Keep garden tools in tip top shape and, come rain or shine, they’ll provide a shed-load of assistance in the garden. Having the right gardening gear is vital when it comes to cutting your workload in half. After all, they’re there to aid you not ail you.
GARDEN tools can get somewhat overlooked but, if an artist is only as good as their tools, then so is a gardener. When taking on a new project, get quality products that are right for the job and robust enough to last. They should be ergonomically designed for both comfort and regular use.
Your local garden centre can give advice, if you’re unsure, as there are specific garden tools for kids, adapted equipment for disabilities and lightweight options for ease of mobility.
Longer handles are great at preventing injuries, especially when using hoes to dig up perennial weeds.
It’ll mean your not scooping over and will make removal more accurate, so you don’t accidently disturb delicate root systems. Getting the right fit will add so much value to the time you spend in the garden, but it will also stop you from overworking.
Back-breaking work will become a breeze if you replace any equipment that has fallen into disrepair. If you’re worried about waste, you can recycle them into stylish garden features—I’ve seen all sorts from disused rakes used to hang other tools and wooden handled spades to make gate posts.
Clean and pristine
MAINTAIN your toolkit and it’ll be your greatest asset, repaying you with years of sturdy service and saving you money down the line. You can think of cleaning tools as a routine check-up, like servicing your car engine. Use soapy water and a wire wool brush or a crumpled-up piece of tin foil to dislodge dirt.
Lightly rub over the surface of the metal in circular motions, making sure not to damage the surface. Get into the habit of cleaning down your garden tools after every use.
For contaminated plots or plants, take extra care by using Jeyes fluid or Citrox as a disinfectant, then rinse well and follow the instructions on the packet.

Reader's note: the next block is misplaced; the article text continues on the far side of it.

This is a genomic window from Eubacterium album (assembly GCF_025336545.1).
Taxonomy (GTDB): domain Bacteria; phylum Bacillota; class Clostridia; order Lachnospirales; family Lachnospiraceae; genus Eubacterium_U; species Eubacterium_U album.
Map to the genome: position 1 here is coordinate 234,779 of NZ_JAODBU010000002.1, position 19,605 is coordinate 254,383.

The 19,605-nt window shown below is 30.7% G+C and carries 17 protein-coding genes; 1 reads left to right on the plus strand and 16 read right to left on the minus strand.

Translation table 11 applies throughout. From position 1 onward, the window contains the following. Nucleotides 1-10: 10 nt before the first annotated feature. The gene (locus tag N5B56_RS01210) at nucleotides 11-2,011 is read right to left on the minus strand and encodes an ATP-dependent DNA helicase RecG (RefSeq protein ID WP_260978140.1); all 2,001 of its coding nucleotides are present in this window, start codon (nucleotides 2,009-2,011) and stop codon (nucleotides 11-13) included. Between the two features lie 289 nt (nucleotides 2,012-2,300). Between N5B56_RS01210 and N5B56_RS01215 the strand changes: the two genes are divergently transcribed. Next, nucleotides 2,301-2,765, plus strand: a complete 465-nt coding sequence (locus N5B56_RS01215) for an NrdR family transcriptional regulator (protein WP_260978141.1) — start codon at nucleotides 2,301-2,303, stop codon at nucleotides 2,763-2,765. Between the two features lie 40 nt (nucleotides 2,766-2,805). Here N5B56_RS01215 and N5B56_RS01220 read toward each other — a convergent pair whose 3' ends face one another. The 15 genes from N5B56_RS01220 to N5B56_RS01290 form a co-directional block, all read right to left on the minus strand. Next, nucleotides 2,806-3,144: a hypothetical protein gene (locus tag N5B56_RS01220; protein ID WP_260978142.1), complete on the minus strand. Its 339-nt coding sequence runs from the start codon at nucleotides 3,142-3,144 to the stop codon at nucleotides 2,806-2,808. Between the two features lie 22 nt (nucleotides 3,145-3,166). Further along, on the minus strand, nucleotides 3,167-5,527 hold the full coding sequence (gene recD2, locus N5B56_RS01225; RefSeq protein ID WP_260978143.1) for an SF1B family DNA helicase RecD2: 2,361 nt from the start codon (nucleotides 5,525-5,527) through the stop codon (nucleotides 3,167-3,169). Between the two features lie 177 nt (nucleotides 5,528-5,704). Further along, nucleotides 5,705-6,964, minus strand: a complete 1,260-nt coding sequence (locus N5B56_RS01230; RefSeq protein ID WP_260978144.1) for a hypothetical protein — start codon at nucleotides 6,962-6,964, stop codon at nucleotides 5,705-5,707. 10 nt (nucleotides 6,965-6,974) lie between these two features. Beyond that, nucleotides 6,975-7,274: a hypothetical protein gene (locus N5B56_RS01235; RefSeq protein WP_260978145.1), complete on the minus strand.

Once garden tools are spotless, they’ll need conditioning so treat with general-purpose oil to provide a protective film. Although many stainless-steel garden tools are unlikely to rust, it does depend on the quality of the metal.
ONCE you’re finished giving your tools a facelift, hang them up to dry. Try to keep them away from the damp floor where they’ll also be a trip hazard. You can fashion yourself a tool wall out of key hooks or fill a bucket with coarse sand to prop up tools so they’re ready to grab.
Pop them in the sand head first and the grit will clean mud from the surface, keep them sharp and they’ll remain dry to stop rust from forming. Protecting and prolonging the life of your favourite tools has been done for generations and you can pass this down too.
Stop pruners becoming sticky by cleaning them with mineral spirits or water-displacing sprays like WD-40. You might find you can take small bladed secateurs apart for better access.
Pruning tools that are clogged up with plant sap may become blunt and crush delicate plant stems.
Sharp blades provide a clean cut to help you grow like a pro by speeding up the healing process, reducing damage and encouraging healthy new growth to emerge.
SHARPENING can be done using whetstones or a file and it’s not just the obvious cutting implements that need your attention. Much like kitchen knives, keep anything with a cutting edge sharp to prevent accidents.
For spades and hoes, work slowly and evenly along the edge without affecting the strength by making it too thin.
If frequently dulled after use, they might not be up to the task. Secateurs will work best on items no thicker than a felt tip and loopers cut chunkier growth, up to the width of a £2 coin.
Whereas a pruning saw will cut through thicker objects the size of a jam jar lid. Of course, spare a thought for your hand protection when cutting, pruning, or working with thorns.
Your gardening gloves are tools too and they’re instrumental in helping you to grip or adding vital protection, so buy a pair to fit the function and it’ll make such a difference.
It’s that simple—look after your tools and they will look after you. This way, you’ll be prepared for every scenario, with tools that quite literally have your back!
Wipe the leaves of houseplants
with damp cotton wool to get rid of pore-
blocking bacteria and dust.
Less dust means more access to light
for a healthy plant.
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Weather damage caused by fluctuating temperatures can cause brown leaves, wilting and leaf drop. Moisture will stop soil temperatures from rising too quickly and organic matter will stabilise the plant if temperatures plummet.
How can I prepare derelict land for growing fruit and vegetables?
When taking over a new plot of land, like an allotment or new garden, clear brambles, weeds, or woody matter, remove any debris and dig over the soil— adding in an organic matter, it’s always best to improve the soil quality.
David Domoney is a Chartered Horticulturalist, Broadcaster, and Author. David has worked with a number of the UK’s leading garden retailers as a plant buyer and strategic consultant. With more than 30 years experience, in horticulture, David is as passionate about plants now as he was when he bought his first plant at a village fete.
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